Collaboration a beast for 'East'
Brit Marling has a thing for creative collectives.
The actress’ latest collaboration with director Zal Batmanglij, the thriller, “The East,” reunites the pair after their Sundance hit, “Sound of My Voice,” and their unique partnership hasn’t lost its momentum as they make the jump to studio films.
Marling pulls double duty on Batmanglij’s latest feature, cowriting the script with the director (as she did with “Sound of My Voice”) while also starring as an undercover corporate operative tasked with infiltrating an eco-terrorist group led by Alexander Skarsgard and Ellen Page.
The group at the center of the film, eponymously called The East, doesn’t exactly set up an easy way of life for Marling’s interloper, but she recognizes just how and why her character Sarah slips in so easily, wisely noting that “anything, once you’re living in a collective, can become sort of the new norm.”
So what is it about collectives that draws in Sarah, not to mention the film’s rapt audience?
“Collectives or fringe groups … are often thinking and doing really interesting things that eventually the mainstream comes to adopt,” Marling says.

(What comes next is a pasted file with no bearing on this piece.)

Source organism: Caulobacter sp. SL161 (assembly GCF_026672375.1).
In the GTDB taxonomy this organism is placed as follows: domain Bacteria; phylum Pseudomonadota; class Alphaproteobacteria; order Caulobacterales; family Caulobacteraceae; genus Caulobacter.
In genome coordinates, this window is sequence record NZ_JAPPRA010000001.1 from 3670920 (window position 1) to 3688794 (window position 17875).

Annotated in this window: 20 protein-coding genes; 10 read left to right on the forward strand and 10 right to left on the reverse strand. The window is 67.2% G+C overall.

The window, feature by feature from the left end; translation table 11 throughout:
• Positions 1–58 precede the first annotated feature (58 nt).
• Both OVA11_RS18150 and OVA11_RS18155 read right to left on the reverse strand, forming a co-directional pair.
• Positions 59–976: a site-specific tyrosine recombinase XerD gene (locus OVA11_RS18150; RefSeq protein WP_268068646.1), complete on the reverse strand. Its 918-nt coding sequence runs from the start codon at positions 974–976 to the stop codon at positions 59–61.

“The East” is no exception, and the collection of talent mirrors what’s going on behind the camera.
“The truth of most art forms and artists is that it’s usually about collaborations,” Marling says. “It’s about what groups of people can create, and certainly in filmmaking, which is the most collaborative art form.”
So would Marling want to take a stab at collaborating as a director? The actress let out a slow “no.”
“Directors are incredible,” she says. “They have to be able to problem solve under such duress, and they have to maintain a vision and convince other people to join them in that vision. And that’s really hard to do.”